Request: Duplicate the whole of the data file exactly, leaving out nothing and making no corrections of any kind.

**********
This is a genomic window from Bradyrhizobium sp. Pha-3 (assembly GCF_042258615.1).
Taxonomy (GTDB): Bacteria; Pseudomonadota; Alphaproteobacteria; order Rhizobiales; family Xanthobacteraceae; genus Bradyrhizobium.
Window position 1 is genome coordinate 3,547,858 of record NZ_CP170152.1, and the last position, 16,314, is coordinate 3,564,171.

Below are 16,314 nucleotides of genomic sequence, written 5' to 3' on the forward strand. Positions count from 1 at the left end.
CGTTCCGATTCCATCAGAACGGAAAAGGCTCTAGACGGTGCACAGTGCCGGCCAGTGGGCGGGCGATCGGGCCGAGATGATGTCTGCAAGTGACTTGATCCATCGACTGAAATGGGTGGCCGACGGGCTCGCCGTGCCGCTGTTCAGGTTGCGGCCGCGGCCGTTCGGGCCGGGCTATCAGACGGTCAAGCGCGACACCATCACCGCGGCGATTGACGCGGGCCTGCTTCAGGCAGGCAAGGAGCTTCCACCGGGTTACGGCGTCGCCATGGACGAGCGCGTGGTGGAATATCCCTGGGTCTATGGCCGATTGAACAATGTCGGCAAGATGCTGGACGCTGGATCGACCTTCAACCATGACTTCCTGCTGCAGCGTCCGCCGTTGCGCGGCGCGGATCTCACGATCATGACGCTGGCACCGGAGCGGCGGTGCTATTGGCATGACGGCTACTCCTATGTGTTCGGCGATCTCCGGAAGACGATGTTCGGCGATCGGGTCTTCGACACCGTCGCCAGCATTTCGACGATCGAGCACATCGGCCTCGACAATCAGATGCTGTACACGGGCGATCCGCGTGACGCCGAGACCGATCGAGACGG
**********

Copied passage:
This is a genomic window from Bradyrhizobium sp. Pha-3 (assembly GCF_042258615.1).
Taxonomy (GTDB): Bacteria; Pseudomonadota; Alphaproteobacteria; order Rhizobiales; family Xanthobacteraceae; genus Bradyrhizobium.
Window position 1 is genome coordinate 3,547,858 of record NZ_CP170152.1, and the last position, 16,314, is coordinate 3,564,171.

Below are 16,314 nucleotides of genomic sequence, written 5' to 3' on the forward strand. Positions count from 1 at the left end.
CGTTCCGATTCCATCAGAACGGAAAAGGCTCTAGACGGTGCACAGTGCCGGCCAGTGGGCGGGCGATCGGGCCGAGATGATGTCTGCAAGTGACTTGATCCATCGACTGAAATGGGTGGCCGACGGGCTCGCCGTGCCGCTGTTCAGGTTGCGGCCGCGGCCGTTCGGGCCGGGCTATCAGACGGTCAAGCGCGACACCATCACCGCGGCGATTGACGCGGGCCTGCTTCAGGCAGGCAAGGAGCTTCCACCGGGTTACGGCGTCGCCATGGACGAGCGCGTGGTGGAATATCCCTGGGTCTATGGCCGATTGAACAATGTCGGCAAGATGCTGGACGCTGGATCGACCTTCAACCATGACTTCCTGCTGCAGCGTCCGCCGTTGCGCGGCGCGGATCTCACGATCATGACGCTGGCACCGGAGCGGCGGTGCTATTGGCATGACGGCTACTCCTATGTGTTCGGCGATCTCCGGAAGACGATGTTCGGCGATCGGGTCTTCGACACCGTCGCCAGCATTTCGACGATCGAGCACATCGGCCTCGACAATCAGATGCTGTACACGGGCGATCCGCGTGACGCCGAGACCGATCGAGACGG